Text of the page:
29 November 1898 — 24 July 1915
George was the second youngest child and oldest son of German immigrants George Sr and Auguste Jaeschke Theede. The Theedes were lucky for their time with all their children surviving childhood.
George had four older sisters and a little brother. He and his sisters were all born close together — five children in just under eight years — and the youngest Arnold was born more than ten years after his nearest sibling (George) in 1909.
According to his obituary, George was “an employee of the Western Electric company as an office beginner, preparing to enter the shops as electrical apprentice.” His father was a machinist who worked on the street railway and appears to have done well in that field, so a career in some kind of mechanical or new-fangled electrical work was probably intentionally pursued by young George.
Sometime after 1910 and before George Jr’s death, tThe family had moved into the house where both George’s parents and his little brother would live out their lives. That house, which stood at 1247 South Harding, is no longer there, the location now an empty lot beside a period-correct two-flat townhouse that is likely what their home looked like. It appears that the Theedes owned the building and rented out the other flat though when this happened isn’t something I can determine from the available records.
George’s probate record is one of the ones that isn’t fully filled out so it’s unclear if his family received a settlement. I think they may have, though, and perhaps this is how they were able to purchase the building where they may have previously been renting. Again, as the move took place after 1910 and the next census is after George Jr’s death, it’s impossible to determine the status of their residence at that address between those signposts.
The family does seem to have had a good quality of life even before his passing, though. The girls were educated past the usual eighth grade level with eldest Magda having graduated high school and second-eldest Louisa becoming a teacher. Even George Jr appears to have had a couple of years of high school before starting at Western Electric as his first job — one which was clearly meant to be his first step in a life-long career.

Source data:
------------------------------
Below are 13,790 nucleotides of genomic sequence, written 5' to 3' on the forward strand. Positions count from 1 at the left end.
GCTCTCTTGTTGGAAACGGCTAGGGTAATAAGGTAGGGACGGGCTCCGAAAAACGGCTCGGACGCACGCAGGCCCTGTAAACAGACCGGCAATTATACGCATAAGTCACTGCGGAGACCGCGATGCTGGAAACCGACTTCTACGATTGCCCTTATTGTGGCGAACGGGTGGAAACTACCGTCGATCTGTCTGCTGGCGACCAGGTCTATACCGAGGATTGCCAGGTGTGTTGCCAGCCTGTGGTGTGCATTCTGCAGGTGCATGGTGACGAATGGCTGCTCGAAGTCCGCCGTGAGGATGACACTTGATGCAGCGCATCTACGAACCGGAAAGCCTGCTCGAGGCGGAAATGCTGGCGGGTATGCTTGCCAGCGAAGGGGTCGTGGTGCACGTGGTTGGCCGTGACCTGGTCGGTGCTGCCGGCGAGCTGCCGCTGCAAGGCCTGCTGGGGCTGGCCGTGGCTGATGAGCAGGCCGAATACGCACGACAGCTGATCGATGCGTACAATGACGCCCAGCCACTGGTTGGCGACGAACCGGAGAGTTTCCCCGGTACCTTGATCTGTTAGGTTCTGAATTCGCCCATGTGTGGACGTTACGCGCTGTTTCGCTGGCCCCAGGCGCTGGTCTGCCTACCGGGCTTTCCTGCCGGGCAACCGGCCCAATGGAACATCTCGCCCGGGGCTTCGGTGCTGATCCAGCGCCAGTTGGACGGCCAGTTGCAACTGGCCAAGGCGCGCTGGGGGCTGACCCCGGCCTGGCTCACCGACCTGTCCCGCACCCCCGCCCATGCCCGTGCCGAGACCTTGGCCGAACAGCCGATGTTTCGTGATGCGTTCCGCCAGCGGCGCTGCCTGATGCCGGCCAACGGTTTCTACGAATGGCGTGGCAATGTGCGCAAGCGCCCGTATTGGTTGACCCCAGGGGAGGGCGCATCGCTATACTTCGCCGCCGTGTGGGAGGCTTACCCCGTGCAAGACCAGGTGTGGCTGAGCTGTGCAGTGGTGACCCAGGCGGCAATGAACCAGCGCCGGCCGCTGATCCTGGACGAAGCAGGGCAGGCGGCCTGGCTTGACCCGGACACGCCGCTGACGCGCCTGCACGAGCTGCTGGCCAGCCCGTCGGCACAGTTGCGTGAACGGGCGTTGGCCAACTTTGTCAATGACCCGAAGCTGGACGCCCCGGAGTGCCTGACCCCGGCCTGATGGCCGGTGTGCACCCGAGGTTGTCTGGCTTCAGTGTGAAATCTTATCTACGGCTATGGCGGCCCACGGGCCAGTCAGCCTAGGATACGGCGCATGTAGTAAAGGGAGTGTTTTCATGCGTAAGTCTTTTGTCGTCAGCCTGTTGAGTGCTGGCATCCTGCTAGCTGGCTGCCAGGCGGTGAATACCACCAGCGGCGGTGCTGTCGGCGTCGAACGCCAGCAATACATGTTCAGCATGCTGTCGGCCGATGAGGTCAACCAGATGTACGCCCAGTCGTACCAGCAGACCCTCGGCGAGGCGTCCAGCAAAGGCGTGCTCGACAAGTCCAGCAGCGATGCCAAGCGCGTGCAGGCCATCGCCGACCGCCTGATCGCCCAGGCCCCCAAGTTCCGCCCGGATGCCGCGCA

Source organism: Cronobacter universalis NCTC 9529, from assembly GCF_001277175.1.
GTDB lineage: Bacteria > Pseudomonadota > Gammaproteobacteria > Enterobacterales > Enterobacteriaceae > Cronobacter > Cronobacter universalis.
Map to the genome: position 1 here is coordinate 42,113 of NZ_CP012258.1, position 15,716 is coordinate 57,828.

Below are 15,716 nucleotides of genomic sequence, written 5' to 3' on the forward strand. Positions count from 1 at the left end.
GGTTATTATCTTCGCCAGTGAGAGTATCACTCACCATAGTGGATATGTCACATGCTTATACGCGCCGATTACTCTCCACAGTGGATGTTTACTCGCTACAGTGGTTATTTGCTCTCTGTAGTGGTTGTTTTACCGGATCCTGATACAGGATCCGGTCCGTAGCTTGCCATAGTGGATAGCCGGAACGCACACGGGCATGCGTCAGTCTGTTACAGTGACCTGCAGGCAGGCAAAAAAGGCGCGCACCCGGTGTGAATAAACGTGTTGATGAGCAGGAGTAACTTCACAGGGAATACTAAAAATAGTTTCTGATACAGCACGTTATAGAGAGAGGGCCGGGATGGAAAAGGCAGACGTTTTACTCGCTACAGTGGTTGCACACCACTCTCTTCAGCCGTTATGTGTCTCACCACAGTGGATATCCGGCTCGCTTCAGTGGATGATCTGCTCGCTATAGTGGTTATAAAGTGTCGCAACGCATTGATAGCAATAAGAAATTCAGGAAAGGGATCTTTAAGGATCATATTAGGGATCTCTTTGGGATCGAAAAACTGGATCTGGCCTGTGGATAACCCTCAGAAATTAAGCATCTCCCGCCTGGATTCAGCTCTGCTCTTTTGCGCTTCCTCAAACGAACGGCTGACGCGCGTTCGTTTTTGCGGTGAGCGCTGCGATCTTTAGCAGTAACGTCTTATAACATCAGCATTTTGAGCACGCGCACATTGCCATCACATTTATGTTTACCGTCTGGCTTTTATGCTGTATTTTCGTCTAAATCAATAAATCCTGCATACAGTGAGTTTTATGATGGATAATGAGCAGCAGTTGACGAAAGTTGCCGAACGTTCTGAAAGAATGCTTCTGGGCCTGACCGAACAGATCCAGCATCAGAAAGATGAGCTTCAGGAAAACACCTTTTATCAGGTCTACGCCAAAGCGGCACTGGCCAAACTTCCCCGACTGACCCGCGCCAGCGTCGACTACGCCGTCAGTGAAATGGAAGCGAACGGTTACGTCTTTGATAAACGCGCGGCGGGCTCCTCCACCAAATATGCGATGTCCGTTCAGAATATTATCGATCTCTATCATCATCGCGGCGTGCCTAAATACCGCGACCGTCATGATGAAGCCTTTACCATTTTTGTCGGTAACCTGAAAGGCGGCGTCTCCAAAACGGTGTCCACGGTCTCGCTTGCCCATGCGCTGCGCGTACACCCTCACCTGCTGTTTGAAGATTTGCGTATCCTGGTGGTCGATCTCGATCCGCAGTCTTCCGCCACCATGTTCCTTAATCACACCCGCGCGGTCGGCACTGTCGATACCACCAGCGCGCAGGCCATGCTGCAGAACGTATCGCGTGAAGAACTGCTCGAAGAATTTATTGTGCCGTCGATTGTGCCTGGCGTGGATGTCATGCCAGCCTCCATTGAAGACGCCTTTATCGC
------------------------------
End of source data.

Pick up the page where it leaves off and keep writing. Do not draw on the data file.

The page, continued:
I think we can put down their financial stability to the fact that, unlike the families of many Eastland victims, the Theede family was otherwise intact and their papa still healthy and able to work at what was quite a good job for the time. If they then also received some settlement as well as then having a rental property providing a supplemental income, then they would have been exceptionally well off compared to most of the working-class families I’ve researched and certainly compared to many of the Eastland families.
In the summer of 1923, George Jr’s mother Auguste and second-oldest sister, Louise — then an unmarried school teacher, aged 30 — took a trip abroad to Germany. Sometime after their return and before 1933, Louise married and she and her husband had one daughter.
George Sr died in 1926 at 68, a good age for the time period, and Auguste and youngest Arthur lived on in the Harding Street house. After his mother’s death thirteen years later in 1939, Arthur married and stayed on in the house with his new wife.
Sister Elsa, the third oldest, lived with Arthur and his wife in 1940. She worked as a practical nurse and on that census lists her status as divorced. I was unable to identify her ex-husband, but it is likely her married years were around 1920. After her divorce, she reverted to her maiden name. Also in 1940, Louisa and her family had moved into the second flat, so three of the five surviving siblings lived together.
Arthur and his wife had one daughter before he passed away relatively young in 1950. Elsa passed away in 1952. Both were buried at Concordia.
Louisa and her husband died one month and one day apart, with Louisa passing in May and her husband in June of 1955 and were buried at Concordia.
Youngest sister Esther eluded my research efforts. She married someone named Nagel but there were too many similarly named, similarly aged couples around that time period and no bits of family info included in the records to definitively identify which one she was. I believe she survived all her siblings but eldest Magda.
Magda and her husband moved away from Chicago at some point after 1940 (likely after the war) and appear to have lived in both Michigan and possibly Endicott, New York. Magda died at 80 years old in 1971 while visiting her daughter in that town and that’s apparently where she was buried.
Arthur’s wife Dorothy outlived everyone, dying in 2002, and was the last of that generation to be buried at Concordia.
None of the obituaries I found mentioned George Jr which is a bit sad. The family plot has a single headstone with only the family name on it and no individual inscriptions. It’s possible the headstone there now was a replacement or was simply added to the family plot at a later date than George Jr’s death as it looks more modern than other Eastland-era headstones.
Until I did this research, only George Jr had a findagrave.com record, but I’ve added all the Concordia family members I found during my research. I am fairly certain George Sr and Auguste are buried with their son, and I would guess Elsa is also with them, but I’ll need to check with the office and verify the location(s).
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